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Nor did I find any information on 18th-century papal approbation of the cult of St. Sergius of Radonezh in the Acta Sanctorum, October (1864), t. XI, pp.. 234-235. This entry only mentions that St. Sergius is in the Menologion of Daniel Papebroch, S.J. (1628-1714) of pious memory. 10:XI:185 (PDF file p. 221) mentions that the cult of Sts. Boris and Gleb was approved by the Synod of Zamosc and Pope Benedict XIII of Rome.

Regarding the Holy Fathers of the Kiev Caves (cf. 10:XI:209 [245]) and their loyalty to Rome, and concerning Catholic veneration of post-schism Orthodox saints, see the Bollandists' learned comments in the following volumes (from authors like Frs. Ivan Martynov of pious memory, Daniel Papebroch, etc; the format is Month, Tome, Page, PDF file page # from Documenta Catholica Omnia):
*10:X:863-883 (891-911)
*10:XI:i-vii (30-37), 27 (63)

See also Fr. John Stilting, S.J.'s "Dissertation on the Conversion and Faith of the Russians," which talks about which Metropolitans of Kiev were Catholic and which ones were Orthodox: Acta Sanctorum 9:II:i-xxvii (25-51). Fr. Stilting, in the same volume, talks about Sts. Boris and Gleb on pp. 633-639 (741-747), and annotates their "Acts" on pp. 639-644 (747-752).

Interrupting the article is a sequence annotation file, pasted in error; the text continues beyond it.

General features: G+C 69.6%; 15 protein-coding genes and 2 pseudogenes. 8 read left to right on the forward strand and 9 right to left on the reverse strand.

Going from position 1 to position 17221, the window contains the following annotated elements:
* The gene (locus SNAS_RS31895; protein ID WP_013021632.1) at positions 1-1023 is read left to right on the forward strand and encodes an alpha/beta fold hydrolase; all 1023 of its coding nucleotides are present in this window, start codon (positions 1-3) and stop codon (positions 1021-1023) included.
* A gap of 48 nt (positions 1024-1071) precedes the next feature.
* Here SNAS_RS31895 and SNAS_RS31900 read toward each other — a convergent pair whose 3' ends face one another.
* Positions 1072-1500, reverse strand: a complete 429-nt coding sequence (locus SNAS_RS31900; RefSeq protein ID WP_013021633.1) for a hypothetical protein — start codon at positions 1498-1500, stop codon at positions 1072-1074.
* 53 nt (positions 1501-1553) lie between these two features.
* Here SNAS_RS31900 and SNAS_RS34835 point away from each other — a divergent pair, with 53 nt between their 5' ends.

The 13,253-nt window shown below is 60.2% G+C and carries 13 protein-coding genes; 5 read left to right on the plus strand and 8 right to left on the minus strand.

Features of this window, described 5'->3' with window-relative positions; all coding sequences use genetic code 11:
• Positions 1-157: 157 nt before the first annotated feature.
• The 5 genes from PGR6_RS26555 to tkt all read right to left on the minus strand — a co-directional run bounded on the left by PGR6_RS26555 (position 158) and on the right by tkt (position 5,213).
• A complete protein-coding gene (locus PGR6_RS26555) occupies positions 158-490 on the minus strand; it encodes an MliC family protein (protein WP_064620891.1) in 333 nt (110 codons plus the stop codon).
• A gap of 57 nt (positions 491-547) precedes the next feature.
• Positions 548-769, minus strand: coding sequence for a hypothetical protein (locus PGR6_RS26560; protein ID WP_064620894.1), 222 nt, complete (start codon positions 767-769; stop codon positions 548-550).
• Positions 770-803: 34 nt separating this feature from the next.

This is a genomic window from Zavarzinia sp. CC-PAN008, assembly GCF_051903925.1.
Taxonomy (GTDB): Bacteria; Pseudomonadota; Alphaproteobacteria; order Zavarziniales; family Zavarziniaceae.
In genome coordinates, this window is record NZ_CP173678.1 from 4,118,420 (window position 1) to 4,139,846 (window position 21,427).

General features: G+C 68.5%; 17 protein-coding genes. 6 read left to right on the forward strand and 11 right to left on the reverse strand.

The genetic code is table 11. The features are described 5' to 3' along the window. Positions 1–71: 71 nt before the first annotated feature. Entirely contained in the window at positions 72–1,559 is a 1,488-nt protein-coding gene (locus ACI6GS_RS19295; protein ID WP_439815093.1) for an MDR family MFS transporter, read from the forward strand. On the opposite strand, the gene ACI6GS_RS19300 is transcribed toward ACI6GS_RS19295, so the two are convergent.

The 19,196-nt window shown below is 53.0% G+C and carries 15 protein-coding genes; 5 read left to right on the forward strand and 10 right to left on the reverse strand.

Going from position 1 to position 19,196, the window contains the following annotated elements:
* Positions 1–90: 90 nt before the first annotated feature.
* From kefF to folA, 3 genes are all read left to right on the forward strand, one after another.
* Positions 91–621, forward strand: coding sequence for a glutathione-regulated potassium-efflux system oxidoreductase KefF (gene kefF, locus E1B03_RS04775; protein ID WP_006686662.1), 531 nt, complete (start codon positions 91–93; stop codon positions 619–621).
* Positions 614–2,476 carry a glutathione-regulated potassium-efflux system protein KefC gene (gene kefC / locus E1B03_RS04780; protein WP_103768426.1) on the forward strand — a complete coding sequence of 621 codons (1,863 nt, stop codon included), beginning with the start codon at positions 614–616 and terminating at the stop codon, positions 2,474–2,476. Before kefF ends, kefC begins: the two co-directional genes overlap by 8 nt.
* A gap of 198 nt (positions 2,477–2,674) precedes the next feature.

The Bollandists explicitly list the following as "Saints" (there are more, but I don't have time right now to include them) in the columns next to their biographical entries, or as saints/blessed in their biographical entries themselves, in Acta Sanctorum, October, t. XI:
*Archbishop Saba I of Serbia: 1:I:979-983 (1063-1067); 10:XI:39 (75), 42-44 (78-80)
*Anthony the Roman of Novgorod: 10:XI:46 (82), 193 (229)
*Prochorus of the Kiev Caves (†2/10/1103): 10:XI:67 (103)
*Alexis of Moscow (r. 1354-1378; omitted from Russian Catholic calendar in 1940): 2:II:639-641 (677-679); 10:XI:70-71 (106-107)
*Stephen Nemanya of Serbia (Simeon the Myrrh-Gusher of Mt. Athos): 10:XI:71-73 (107-109)
*Erasmus of the Kiev Near Caves: 10:XI:79-80 (115-116)
*Titus the Presbyter of the Kiev Near Caves: 10:XI:81 (117)
*Nikon of the Kiev Caves (†3/23/1088): 10:XI:96 (132)
*Eustratius the Martyr of the Kiev Caves (†1096): 10:XI:99 (135)
*Bishop Simon of Vladimir: 10:XI:125 (161)